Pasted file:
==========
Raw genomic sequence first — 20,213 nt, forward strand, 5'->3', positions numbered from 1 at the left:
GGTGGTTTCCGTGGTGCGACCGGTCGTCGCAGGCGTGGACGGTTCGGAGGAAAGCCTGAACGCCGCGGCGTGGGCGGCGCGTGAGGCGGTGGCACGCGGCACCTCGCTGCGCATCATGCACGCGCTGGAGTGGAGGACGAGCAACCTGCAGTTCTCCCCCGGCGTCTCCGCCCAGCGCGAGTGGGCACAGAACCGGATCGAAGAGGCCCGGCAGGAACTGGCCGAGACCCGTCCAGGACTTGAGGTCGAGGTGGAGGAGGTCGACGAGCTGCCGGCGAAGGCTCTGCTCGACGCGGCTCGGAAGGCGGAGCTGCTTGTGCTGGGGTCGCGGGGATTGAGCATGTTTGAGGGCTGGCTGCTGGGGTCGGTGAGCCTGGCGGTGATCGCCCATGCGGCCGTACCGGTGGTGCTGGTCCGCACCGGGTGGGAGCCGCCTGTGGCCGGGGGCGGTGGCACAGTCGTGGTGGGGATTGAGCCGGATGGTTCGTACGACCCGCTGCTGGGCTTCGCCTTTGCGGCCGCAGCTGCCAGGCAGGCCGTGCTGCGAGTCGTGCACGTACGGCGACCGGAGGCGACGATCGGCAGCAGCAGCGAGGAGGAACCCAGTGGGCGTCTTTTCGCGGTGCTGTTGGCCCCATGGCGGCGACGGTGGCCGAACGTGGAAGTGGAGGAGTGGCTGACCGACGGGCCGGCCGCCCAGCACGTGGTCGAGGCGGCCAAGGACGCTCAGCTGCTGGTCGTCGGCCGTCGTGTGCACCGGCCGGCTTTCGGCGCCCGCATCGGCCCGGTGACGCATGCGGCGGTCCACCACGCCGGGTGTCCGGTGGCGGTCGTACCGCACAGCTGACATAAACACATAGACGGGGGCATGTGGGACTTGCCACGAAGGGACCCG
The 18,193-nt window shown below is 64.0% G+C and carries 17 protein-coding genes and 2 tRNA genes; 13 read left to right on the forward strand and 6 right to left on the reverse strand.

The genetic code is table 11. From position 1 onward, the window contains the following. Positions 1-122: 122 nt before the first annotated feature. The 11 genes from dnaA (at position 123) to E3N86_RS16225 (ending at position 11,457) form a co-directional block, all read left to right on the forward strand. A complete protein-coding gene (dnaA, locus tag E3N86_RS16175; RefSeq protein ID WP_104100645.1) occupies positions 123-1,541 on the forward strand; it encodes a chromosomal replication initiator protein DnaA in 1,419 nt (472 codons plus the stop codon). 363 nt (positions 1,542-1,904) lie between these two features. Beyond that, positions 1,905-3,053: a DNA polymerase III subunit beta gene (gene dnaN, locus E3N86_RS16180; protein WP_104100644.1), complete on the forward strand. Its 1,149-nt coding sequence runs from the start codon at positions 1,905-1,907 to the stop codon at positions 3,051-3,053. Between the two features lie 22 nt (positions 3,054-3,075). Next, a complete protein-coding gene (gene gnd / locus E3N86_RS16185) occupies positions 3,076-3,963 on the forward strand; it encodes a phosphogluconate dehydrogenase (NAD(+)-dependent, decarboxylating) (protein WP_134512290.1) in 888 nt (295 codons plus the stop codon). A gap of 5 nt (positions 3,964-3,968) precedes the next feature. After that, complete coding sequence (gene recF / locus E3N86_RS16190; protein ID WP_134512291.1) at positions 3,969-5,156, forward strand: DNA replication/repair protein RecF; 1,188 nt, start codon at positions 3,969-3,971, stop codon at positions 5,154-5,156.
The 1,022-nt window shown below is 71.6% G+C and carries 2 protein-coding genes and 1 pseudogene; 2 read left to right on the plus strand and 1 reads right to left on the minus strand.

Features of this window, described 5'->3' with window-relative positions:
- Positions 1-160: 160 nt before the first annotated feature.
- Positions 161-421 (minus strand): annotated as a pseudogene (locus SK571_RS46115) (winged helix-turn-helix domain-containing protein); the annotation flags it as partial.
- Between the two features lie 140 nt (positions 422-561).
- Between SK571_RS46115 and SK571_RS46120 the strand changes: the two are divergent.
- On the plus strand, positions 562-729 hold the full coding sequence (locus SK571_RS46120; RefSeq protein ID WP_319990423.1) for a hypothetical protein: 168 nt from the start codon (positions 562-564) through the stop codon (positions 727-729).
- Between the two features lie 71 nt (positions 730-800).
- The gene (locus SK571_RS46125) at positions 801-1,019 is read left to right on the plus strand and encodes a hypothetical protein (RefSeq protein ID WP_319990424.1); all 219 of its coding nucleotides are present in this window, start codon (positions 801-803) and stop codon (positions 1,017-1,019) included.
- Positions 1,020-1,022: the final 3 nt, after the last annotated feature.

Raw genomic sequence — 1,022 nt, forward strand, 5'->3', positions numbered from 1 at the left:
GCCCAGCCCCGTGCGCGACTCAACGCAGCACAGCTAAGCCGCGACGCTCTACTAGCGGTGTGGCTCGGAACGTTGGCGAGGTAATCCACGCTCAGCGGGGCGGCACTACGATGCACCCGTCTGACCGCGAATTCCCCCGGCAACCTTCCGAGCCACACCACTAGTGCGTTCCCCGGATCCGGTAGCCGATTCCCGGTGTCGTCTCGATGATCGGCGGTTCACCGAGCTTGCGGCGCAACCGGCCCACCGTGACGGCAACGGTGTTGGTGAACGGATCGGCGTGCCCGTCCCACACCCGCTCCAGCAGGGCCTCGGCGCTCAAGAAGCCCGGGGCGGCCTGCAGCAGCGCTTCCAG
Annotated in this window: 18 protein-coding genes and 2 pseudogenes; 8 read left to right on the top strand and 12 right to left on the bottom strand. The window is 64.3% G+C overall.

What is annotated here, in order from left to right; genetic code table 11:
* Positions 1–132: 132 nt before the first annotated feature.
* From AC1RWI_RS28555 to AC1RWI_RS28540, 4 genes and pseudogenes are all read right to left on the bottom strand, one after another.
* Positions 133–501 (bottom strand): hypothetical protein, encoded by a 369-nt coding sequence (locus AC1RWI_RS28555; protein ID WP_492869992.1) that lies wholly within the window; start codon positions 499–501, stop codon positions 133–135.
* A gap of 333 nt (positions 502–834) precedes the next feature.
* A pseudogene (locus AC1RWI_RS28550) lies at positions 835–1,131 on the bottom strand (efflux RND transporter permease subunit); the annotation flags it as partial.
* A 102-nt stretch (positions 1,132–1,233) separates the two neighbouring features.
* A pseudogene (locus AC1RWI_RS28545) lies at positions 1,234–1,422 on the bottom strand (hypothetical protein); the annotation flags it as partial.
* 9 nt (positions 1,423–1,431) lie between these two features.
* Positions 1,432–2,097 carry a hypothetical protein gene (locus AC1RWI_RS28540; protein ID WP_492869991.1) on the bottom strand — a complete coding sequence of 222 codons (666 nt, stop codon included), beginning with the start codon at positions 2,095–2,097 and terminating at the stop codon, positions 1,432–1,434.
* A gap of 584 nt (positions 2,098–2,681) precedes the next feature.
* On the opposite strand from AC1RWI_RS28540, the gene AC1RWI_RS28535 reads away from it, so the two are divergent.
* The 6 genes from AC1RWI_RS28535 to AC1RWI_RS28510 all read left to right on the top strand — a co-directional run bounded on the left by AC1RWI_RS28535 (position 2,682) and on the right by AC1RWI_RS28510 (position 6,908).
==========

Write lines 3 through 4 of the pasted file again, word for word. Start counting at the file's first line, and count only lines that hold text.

The 18,193-nt window shown below is 64.0% G+C and carries 17 protein-coding genes and 2 tRNA genes; 13 read left to right on the forward strand and 6 right to left on the reverse strand.

The genetic code is table 11. From position 1 onward, the window contains the following. Positions 1-122: 122 nt before the first annotated feature. The 11 genes from dnaA (at position 123) to E3N86_RS16225 (ending at position 11,457) form a co-directional block, all read left to right on the forward strand. A complete protein-coding gene (dnaA, locus tag E3N86_RS16175; RefSeq protein ID WP_104100645.1) occupies positions 123-1,541 on the forward strand; it encodes a chromosomal replication initiator protein DnaA in 1,419 nt (472 codons plus the stop codon). 363 nt (positions 1,542-1,904) lie between these two features. Beyond that, positions 1,905-3,053: a DNA polymerase III subunit beta gene (gene dnaN, locus E3N86_RS16180; protein WP_104100644.1), complete on the forward strand. Its 1,149-nt coding sequence runs from the start codon at positions 1,905-1,907 to the stop codon at positions 3,051-3,053. Between the two features lie 22 nt (positions 3,054-3,075). Next, a complete protein-coding gene (gene gnd / locus E3N86_RS16185) occupies positions 3,076-3,963 on the forward strand; it encodes a phosphogluconate dehydrogenase (NAD(+)-dependent, decarboxylating) (protein WP_134512290.1) in 888 nt (295 codons plus the stop codon). A gap of 5 nt (positions 3,964-3,968) precedes the next feature. After that, complete coding sequence (gene recF / locus E3N86_RS16190; protein ID WP_134512291.1) at positions 3,969-5,156, forward strand: DNA replication/repair protein RecF; 1,188 nt, start codon at positions 3,969-3,971, stop codon at positions 5,154-5,156.